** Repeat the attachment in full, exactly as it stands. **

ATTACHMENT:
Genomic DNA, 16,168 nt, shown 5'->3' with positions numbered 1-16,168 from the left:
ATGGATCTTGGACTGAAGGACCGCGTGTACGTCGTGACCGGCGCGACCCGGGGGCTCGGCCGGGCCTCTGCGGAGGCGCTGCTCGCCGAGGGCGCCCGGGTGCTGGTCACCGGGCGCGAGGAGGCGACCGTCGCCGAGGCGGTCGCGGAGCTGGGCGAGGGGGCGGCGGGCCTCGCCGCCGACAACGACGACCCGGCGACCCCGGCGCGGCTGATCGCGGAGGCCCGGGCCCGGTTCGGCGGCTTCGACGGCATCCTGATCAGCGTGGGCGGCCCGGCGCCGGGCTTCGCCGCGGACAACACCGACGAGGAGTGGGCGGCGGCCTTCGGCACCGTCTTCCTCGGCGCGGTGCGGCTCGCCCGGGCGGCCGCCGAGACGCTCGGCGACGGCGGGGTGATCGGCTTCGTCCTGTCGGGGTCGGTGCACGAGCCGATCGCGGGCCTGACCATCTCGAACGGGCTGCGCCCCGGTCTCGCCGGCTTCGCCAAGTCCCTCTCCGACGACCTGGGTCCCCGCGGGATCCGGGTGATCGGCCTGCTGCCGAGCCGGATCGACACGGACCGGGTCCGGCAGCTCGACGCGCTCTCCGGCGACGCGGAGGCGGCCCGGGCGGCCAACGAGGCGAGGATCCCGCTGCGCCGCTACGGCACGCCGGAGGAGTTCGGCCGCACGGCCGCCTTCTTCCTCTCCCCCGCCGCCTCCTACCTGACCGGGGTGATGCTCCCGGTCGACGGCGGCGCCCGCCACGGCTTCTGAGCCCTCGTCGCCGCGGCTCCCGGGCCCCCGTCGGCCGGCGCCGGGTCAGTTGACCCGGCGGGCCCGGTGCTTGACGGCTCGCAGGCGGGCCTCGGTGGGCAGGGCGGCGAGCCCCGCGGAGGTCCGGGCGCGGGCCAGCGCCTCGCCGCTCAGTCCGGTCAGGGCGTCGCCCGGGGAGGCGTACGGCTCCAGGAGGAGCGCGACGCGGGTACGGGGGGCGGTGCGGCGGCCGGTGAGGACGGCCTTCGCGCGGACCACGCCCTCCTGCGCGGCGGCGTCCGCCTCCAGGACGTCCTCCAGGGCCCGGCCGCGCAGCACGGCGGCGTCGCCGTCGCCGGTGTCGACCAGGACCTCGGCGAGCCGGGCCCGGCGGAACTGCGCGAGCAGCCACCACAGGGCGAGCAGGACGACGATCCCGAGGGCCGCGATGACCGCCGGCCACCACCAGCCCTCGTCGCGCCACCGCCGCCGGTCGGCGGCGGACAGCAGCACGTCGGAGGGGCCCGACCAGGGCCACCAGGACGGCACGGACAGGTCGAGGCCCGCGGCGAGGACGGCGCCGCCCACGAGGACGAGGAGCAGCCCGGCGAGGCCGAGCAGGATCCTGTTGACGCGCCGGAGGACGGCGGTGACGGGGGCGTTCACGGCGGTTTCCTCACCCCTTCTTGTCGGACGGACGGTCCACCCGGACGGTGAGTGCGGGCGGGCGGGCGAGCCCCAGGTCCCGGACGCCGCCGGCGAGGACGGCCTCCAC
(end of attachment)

Genomic DNA, 16,168 nt, shown 5'->3' with positions numbered 1-16,168 from the left:
ATGGATCTTGGACTGAAGGACCGCGTGTACGTCGTGACCGGCGCGACCCGGGGGCTCGGCCGGGCCTCTGCGGAGGCGCTGCTCGCCGAGGGCGCCCGGGTGCTGGTCACCGGGCGCGAGGAGGCGACCGTCGCCGAGGCGGTCGCGGAGCTGGGCGAGGGGGCGGCGGGCCTCGCCGCCGACAACGACGACCCGGCGACCCCGGCGCGGCTGATCGCGGAGGCCCGGGCCCGGTTCGGCGGCTTCGACGGCATCCTGATCAGCGTGGGCGGCCCGGCGCCGGGCTTCGCCGCGGACAACACCGACGAGGAGTGGGCGGCGGCCTTCGGCACCGTCTTCCTCGGCGCGGTGCGGCTCGCCCGGGCGGCCGCCGAGACGCTCGGCGACGGCGGGGTGATCGGCTTCGTCCTGTCGGGGTCGGTGCACGAGCCGATCGCGGGCCTGACCATCTCGAACGGGCTGCGCCCCGGTCTCGCCGGCTTCGCCAAGTCCCTCTCCGACGACCTGGGTCCCCGCGGGATCCGGGTGATCGGCCTGCTGCCGAGCCGGATCGACACGGACCGGGTCCGGCAGCTCGACGCGCTCTCCGGCGACGCGGAGGCGGCCCGGGCGGCCAACGAGGCGAGGATCCCGCTGCGCCGCTACGGCACGCCGGAGGAGTTCGGCCGCACGGCCGCCTTCTTCCTCTCCCCCGCCGCCTCCTACCTGACCGGGGTGATGCTCCCGGTCGACGGCGGCGCCCGCCACGGCTTCTGAGCCCTCGTCGCCGCGGCTCCCGGGCCCCCGTCGGCCGGCGCCGGGTCAGTTGACCCGGCGGGCCCGGTGCTTGACGGCTCGCAGGCGGGCCTCGGTGGGCAGGGCGGCGAGCCCCGCGGAGGTCCGGGCGCGGGCCAGCGCCTCGCCGCTCAGTCCGGTCAGGGCGTCGCCCGGGGAGGCGTACGGCTCCAGGAGGAGCGCGACGCGGGTACGGGGGGCGGTGCGGCGGCCGGTGAGGACGGCCTTCGCGCGGACCACGCCCTCCTGCGCGGCGGCGTCCGCCTCCAGGACGTCCTCCAGGGCCCGGCCGCGCAGCACGGCGGCGTCGCCGTCGCCGGTGTCGACCAGGACCTCGGCGAGCCGGGCCCGGCGGAACTGCGCGAGCAGCCACCACAGGGCGAGCAGGACGACGATCCCGAGGGCCGCGATGACCGCCGGCCACCACCAGCCCTCGTCGCGCCACCGCCGCCGGTCGGCGGCGGACAGCAGCACGTCGGAGGGGCCCGACCAGGGCCACCAGGACGGCACGGACAGGTCGAGGCCCGCGGCGAGGACGGCGCCGCCCACGAGGACGAGGAGCAGCCCGGCGAGGCCGAGCAGGATCCTGTTGACGCGCCGGAGGACGGCGGTGACGGGGGCGTTCACGGCGGTTTCCTCACCCCTTCTTGTCGGACGGACGGTCCACCCGGACGGTGAGTGCGGGCGGGCGGGCGAGCCCCAGGTCCCGGACGCCGCCGGCGAGGACGGCCTCCAC